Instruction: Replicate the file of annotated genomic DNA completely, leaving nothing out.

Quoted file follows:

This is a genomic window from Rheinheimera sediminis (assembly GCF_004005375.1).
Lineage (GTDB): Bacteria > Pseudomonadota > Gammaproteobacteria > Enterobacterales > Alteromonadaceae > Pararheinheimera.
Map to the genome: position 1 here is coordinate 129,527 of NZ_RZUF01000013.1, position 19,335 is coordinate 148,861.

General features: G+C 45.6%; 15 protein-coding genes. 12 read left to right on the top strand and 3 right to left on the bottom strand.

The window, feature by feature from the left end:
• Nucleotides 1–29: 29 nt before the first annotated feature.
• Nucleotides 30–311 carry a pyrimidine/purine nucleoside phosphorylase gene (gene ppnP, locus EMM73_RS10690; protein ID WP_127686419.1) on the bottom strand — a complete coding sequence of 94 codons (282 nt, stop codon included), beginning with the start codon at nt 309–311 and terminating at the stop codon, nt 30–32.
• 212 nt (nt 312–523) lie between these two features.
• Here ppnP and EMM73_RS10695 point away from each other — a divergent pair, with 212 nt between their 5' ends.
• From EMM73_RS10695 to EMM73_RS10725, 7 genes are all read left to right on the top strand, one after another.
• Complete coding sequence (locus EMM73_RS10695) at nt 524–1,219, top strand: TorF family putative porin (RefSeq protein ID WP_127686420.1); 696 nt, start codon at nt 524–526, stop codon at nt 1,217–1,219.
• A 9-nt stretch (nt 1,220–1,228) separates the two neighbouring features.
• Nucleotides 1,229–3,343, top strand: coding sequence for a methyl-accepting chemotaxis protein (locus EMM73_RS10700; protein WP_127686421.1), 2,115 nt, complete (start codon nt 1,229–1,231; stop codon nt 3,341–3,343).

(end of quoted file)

This is a genomic window from Rheinheimera sediminis (assembly GCF_004005375.1).
Lineage (GTDB): Bacteria > Pseudomonadota > Gammaproteobacteria > Enterobacterales > Alteromonadaceae > Pararheinheimera.
Map to the genome: position 1 here is coordinate 129,527 of NZ_RZUF01000013.1, position 19,335 is coordinate 148,861.

General features: G+C 45.6%; 15 protein-coding genes. 12 read left to right on the top strand and 3 right to left on the bottom strand.

The window, feature by feature from the left end:
• Nucleotides 1–29: 29 nt before the first annotated feature.
• Nucleotides 30–311 carry a pyrimidine/purine nucleoside phosphorylase gene (gene ppnP, locus EMM73_RS10690; protein ID WP_127686419.1) on the bottom strand — a complete coding sequence of 94 codons (282 nt, stop codon included), beginning with the start codon at nt 309–311 and terminating at the stop codon, nt 30–32.
• 212 nt (nt 312–523) lie between these two features.
• Here ppnP and EMM73_RS10695 point away from each other — a divergent pair, with 212 nt between their 5' ends.
• From EMM73_RS10695 to EMM73_RS10725, 7 genes are all read left to right on the top strand, one after another.
• Complete coding sequence (locus EMM73_RS10695) at nt 524–1,219, top strand: TorF family putative porin (RefSeq protein ID WP_127686420.1); 696 nt, start codon at nt 524–526, stop codon at nt 1,217–1,219.
• A 9-nt stretch (nt 1,220–1,228) separates the two neighbouring features.
• Nucleotides 1,229–3,343, top strand: coding sequence for a methyl-accepting chemotaxis protein (locus EMM73_RS10700; protein WP_127686421.1), 2,115 nt, complete (start codon nt 1,229–1,231; stop codon nt 3,341–3,343).